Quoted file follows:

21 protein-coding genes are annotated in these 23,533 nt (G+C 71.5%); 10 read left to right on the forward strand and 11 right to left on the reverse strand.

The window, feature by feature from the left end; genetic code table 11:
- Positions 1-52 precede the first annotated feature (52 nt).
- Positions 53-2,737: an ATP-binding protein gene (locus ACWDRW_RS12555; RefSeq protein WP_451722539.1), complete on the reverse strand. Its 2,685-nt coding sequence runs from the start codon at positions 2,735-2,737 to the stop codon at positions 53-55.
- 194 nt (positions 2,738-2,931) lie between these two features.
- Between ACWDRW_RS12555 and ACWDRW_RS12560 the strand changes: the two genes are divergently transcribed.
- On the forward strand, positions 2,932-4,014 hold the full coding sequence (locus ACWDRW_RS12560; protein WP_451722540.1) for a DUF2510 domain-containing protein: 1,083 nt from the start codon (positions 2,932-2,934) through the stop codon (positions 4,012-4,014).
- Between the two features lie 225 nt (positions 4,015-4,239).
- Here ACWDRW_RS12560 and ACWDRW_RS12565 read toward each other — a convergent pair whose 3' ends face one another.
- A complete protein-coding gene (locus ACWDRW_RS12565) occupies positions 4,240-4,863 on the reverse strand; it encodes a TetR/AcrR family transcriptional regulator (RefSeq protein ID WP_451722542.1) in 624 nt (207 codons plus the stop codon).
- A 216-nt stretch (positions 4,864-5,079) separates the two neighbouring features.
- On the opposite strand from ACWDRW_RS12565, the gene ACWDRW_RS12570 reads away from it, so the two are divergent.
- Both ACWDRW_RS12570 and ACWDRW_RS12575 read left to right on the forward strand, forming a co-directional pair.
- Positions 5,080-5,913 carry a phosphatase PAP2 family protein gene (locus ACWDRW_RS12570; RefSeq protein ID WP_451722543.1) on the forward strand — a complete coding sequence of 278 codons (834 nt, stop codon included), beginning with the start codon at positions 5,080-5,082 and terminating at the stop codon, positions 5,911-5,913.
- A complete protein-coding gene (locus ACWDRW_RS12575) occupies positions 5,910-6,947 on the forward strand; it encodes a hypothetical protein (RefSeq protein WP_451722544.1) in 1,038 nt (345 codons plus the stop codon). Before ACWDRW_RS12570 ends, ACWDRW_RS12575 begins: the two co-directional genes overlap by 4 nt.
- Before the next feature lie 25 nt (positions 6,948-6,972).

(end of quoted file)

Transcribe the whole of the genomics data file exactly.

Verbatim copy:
21 protein-coding genes are annotated in these 23,533 nt (G+C 71.5%); 10 read left to right on the forward strand and 11 right to left on the reverse strand.

The window, feature by feature from the left end; genetic code table 11:
- Positions 1-52 precede the first annotated feature (52 nt).
- Positions 53-2,737: an ATP-binding protein gene (locus ACWDRW_RS12555; RefSeq protein WP_451722539.1), complete on the reverse strand. Its 2,685-nt coding sequence runs from the start codon at positions 2,735-2,737 to the stop codon at positions 53-55.
- 194 nt (positions 2,738-2,931) lie between these two features.
- Between ACWDRW_RS12555 and ACWDRW_RS12560 the strand changes: the two genes are divergently transcribed.
- On the forward strand, positions 2,932-4,014 hold the full coding sequence (locus ACWDRW_RS12560; protein WP_451722540.1) for a DUF2510 domain-containing protein: 1,083 nt from the start codon (positions 2,932-2,934) through the stop codon (positions 4,012-4,014).
- Between the two features lie 225 nt (positions 4,015-4,239).
- Here ACWDRW_RS12560 and ACWDRW_RS12565 read toward each other — a convergent pair whose 3' ends face one another.
- A complete protein-coding gene (locus ACWDRW_RS12565) occupies positions 4,240-4,863 on the reverse strand; it encodes a TetR/AcrR family transcriptional regulator (RefSeq protein ID WP_451722542.1) in 624 nt (207 codons plus the stop codon).
- A 216-nt stretch (positions 4,864-5,079) separates the two neighbouring features.
- On the opposite strand from ACWDRW_RS12565, the gene ACWDRW_RS12570 reads away from it, so the two are divergent.
- Both ACWDRW_RS12570 and ACWDRW_RS12575 read left to right on the forward strand, forming a co-directional pair.
- Positions 5,080-5,913 carry a phosphatase PAP2 family protein gene (locus ACWDRW_RS12570; RefSeq protein ID WP_451722543.1) on the forward strand — a complete coding sequence of 278 codons (834 nt, stop codon included), beginning with the start codon at positions 5,080-5,082 and terminating at the stop codon, positions 5,911-5,913.
- A complete protein-coding gene (locus ACWDRW_RS12575) occupies positions 5,910-6,947 on the forward strand; it encodes a hypothetical protein (RefSeq protein WP_451722544.1) in 1,038 nt (345 codons plus the stop codon). Before ACWDRW_RS12570 ends, ACWDRW_RS12575 begins: the two co-directional genes overlap by 4 nt.
- Before the next feature lie 25 nt (positions 6,948-6,972).